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Syntax And Semantics Of Prepositions

Recent second language (L2) acquisition research has proposed that purely syntactic features are easier to acquire and less vulnerable than ones involving the interfaces (Sorace, 2004; Serratrice et al. 2004). The present paper addresses this issue by investigating the acquisition of the Spanish personal preposition a in English L2 learners of Spanish. The distribution of a in direct object NPs relates to the specificity/definiteness of the NP, the animacy/agentivity of the subject, and verb semantics (Torrego 1998; Zagona 2002). 33 English L2 learners of Spanish of different proficiency levels, and 14 Spanish controls participated in an acceptability judgement task. The results showed significant differences between native speakers and L2 learners of all proficiency levels, who performed at chance, and support the claim that L2 learners have difficulties acquiring structures involving the syntax/semantics interface. However, the advanced learners showed sensitivity to the least complex condition providing evidence that interface phenomena may be acquirable.

Syntax and Semantics of Prepositions

This article presents a unified approach to the semantics of prepositions based on the theory of conceptual spaces. Following the themes of my recent book The Geometry of Meaning, I focus on the convexity of their meanings and on which semantic domains are expressed by prepositions. As regards convexity, using polar coordinates turns out to provide the most natural representation. In addition to the spatial domain, I argue that for many prepositions, the force domain is central. In contrast to many other analyses, I also defend the position that prepositions have a central meaning and that other meanings can be derived via a limited class of semantic transformations.

Bohnemeyer, J. (2012). A vector space semantics for reference frames in Yucatec. In E. Bogal-Allbritten (Ed.), Proceedings of the Sixth Meeting on the Semantics of Under-Represented Languages in the Americas (SULA 6) and SULA-Bar (pp. 15-34). Amherst: GLSA Publications.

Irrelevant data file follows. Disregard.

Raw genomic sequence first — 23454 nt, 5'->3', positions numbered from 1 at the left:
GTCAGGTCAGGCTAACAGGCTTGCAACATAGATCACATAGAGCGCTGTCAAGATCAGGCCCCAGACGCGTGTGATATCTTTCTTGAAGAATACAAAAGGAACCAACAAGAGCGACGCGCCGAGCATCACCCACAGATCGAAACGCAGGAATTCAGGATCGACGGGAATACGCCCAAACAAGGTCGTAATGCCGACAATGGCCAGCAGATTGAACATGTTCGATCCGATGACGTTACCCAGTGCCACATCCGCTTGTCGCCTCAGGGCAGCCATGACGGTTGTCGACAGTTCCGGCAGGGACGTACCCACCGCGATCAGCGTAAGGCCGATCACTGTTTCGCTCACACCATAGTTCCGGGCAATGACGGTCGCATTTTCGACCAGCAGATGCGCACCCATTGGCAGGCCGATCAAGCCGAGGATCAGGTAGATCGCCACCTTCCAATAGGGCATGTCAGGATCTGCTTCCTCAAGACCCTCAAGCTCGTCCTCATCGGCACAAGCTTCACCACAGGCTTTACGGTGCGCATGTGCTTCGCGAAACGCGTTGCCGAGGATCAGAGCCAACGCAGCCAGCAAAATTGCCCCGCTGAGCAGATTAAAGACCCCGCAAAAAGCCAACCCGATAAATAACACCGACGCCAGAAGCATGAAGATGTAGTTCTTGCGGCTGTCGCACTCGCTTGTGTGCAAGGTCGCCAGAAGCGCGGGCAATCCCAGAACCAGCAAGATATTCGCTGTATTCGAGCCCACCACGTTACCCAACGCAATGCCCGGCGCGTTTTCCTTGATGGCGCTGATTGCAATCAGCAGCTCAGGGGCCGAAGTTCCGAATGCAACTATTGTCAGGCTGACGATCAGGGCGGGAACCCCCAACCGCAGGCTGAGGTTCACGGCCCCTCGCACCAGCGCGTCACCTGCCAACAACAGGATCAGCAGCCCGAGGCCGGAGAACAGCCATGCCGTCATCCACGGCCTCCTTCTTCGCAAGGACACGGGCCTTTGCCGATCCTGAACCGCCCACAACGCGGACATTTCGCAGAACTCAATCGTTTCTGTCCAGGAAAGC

About this book This book is the first to provide an integrated view of preposition from morphology to reasoning, via syntax and semantics. It offers new insights in applied and formal Social Sciences - General, and cognitive science. It underlines the importance of prepositions in a number of computational Social Sciences - General applications, such as information retrieval and machine translation. The reader will benefit from a wide range of views and applications to various linguistic frameworks, among which, most notably, HPSG. The book is for researchers working in the fields of computational Social Sciences - General, Social Sciences - General, and artificial intelligence.

In linguistics, an argument is an expression that helps complete the meaning of a predicate,[1] the latter referring in this context to a main verb and its auxiliaries. In this regard, the complement is a closely related concept. Most predicates take one, two, or three arguments. A predicate and its arguments form a predicate-argument structure. The discussion of predicates and arguments is associated most with (content) verbs and noun phrases (NPs), although other syntactic categories can also be construed as predicates and as arguments. Arguments must be distinguished from adjuncts. While a predicate needs its arguments to complete its meaning, the adjuncts that appear with a predicate are optional; they are not necessary to complete the meaning of the predicate.[2] Most theories of syntax and semantics acknowledge arguments and adjuncts, although the terminology varies, and the distinction is generally believed to exist in all languages. Dependency grammars sometimes call arguments actants, following Lucien Tesnière (1959).

The basic analysis of the syntax and semantics of clauses relies heavily on the distinction between arguments and adjuncts. The clause predicate, which is often a content verb, demands certain arguments. That is, the arguments are necessary in order to complete the meaning of the verb. The adjuncts that appear, in contrast, are not necessary in this sense. The subject phrase and object phrase are the two most frequently occurring arguments of verbal predicates.[3] For instance:

Theories of syntax that acknowledge n-ary branching structures and hence construe syntactic structure as being flatter than the layered structures associated with the X-bar schema must employ some other means to distinguish between arguments and adjuncts. In this regard, some dependency grammars employ an arrow convention. Arguments receive a "normal" dependency edge, whereas adjuncts receive an arrow edge.[5] In the following tree, an arrow points away from an adjunct toward the governor of that adjunct:

Modern theories of semantics include formal semantics, lexical semantics, and computational semantics. Formal semantics focuses on truth conditioning. Lexical Semantics delves into word meanings in relation to their context and computational semantics uses algorithms and architectures to investigate linguistic meanings.